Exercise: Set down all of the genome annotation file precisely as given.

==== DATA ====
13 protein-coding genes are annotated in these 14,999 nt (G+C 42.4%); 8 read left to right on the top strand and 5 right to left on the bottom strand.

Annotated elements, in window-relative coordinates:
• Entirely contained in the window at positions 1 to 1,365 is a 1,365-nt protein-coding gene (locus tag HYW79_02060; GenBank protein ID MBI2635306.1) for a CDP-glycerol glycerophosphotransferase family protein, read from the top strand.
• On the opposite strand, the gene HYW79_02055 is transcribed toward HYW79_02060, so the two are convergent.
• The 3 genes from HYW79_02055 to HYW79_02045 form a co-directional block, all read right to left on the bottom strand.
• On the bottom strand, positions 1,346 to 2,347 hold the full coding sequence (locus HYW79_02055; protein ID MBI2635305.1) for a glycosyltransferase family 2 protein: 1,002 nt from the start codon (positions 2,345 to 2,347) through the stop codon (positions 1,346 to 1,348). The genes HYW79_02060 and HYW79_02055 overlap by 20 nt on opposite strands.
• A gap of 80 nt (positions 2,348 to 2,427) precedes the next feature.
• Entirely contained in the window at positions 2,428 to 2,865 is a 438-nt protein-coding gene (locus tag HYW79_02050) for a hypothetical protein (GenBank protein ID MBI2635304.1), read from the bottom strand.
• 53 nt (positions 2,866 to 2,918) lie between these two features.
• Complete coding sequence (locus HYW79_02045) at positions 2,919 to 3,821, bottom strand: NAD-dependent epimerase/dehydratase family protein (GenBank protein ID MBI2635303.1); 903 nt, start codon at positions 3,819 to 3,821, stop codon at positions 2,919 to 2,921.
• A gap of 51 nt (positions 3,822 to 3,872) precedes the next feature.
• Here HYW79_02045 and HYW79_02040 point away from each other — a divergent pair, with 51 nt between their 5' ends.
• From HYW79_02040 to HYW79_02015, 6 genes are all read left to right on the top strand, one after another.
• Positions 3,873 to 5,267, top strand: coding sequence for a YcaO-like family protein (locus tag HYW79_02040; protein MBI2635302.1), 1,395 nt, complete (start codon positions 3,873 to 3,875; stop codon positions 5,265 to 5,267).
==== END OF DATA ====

13 protein-coding genes are annotated in these 14,999 nt (G+C 42.4%); 8 read left to right on the top strand and 5 right to left on the bottom strand.

Annotated elements, in window-relative coordinates:
• Entirely contained in the window at positions 1 to 1,365 is a 1,365-nt protein-coding gene (locus tag HYW79_02060; GenBank protein ID MBI2635306.1) for a CDP-glycerol glycerophosphotransferase family protein, read from the top strand.
• On the opposite strand, the gene HYW79_02055 is transcribed toward HYW79_02060, so the two are convergent.
• The 3 genes from HYW79_02055 to HYW79_02045 form a co-directional block, all read right to left on the bottom strand.
• On the bottom strand, positions 1,346 to 2,347 hold the full coding sequence (locus HYW79_02055; protein ID MBI2635305.1) for a glycosyltransferase family 2 protein: 1,002 nt from the start codon (positions 2,345 to 2,347) through the stop codon (positions 1,346 to 1,348). The genes HYW79_02060 and HYW79_02055 overlap by 20 nt on opposite strands.
• A gap of 80 nt (positions 2,348 to 2,427) precedes the next feature.
• Entirely contained in the window at positions 2,428 to 2,865 is a 438-nt protein-coding gene (locus tag HYW79_02050) for a hypothetical protein (GenBank protein ID MBI2635304.1), read from the bottom strand.
• 53 nt (positions 2,866 to 2,918) lie between these two features.
• Complete coding sequence (locus HYW79_02045) at positions 2,919 to 3,821, bottom strand: NAD-dependent epimerase/dehydratase family protein (GenBank protein ID MBI2635303.1); 903 nt, start codon at positions 3,819 to 3,821, stop codon at positions 2,919 to 2,921.
• A gap of 51 nt (positions 3,822 to 3,872) precedes the next feature.
• Here HYW79_02045 and HYW79_02040 point away from each other — a divergent pair, with 51 nt between their 5' ends.
• From HYW79_02040 to HYW79_02015, 6 genes are all read left to right on the top strand, one after another.
• Positions 3,873 to 5,267, top strand: coding sequence for a YcaO-like family protein (locus tag HYW79_02040; protein MBI2635302.1), 1,395 nt, complete (start codon positions 3,873 to 3,875; stop codon positions 5,265 to 5,267).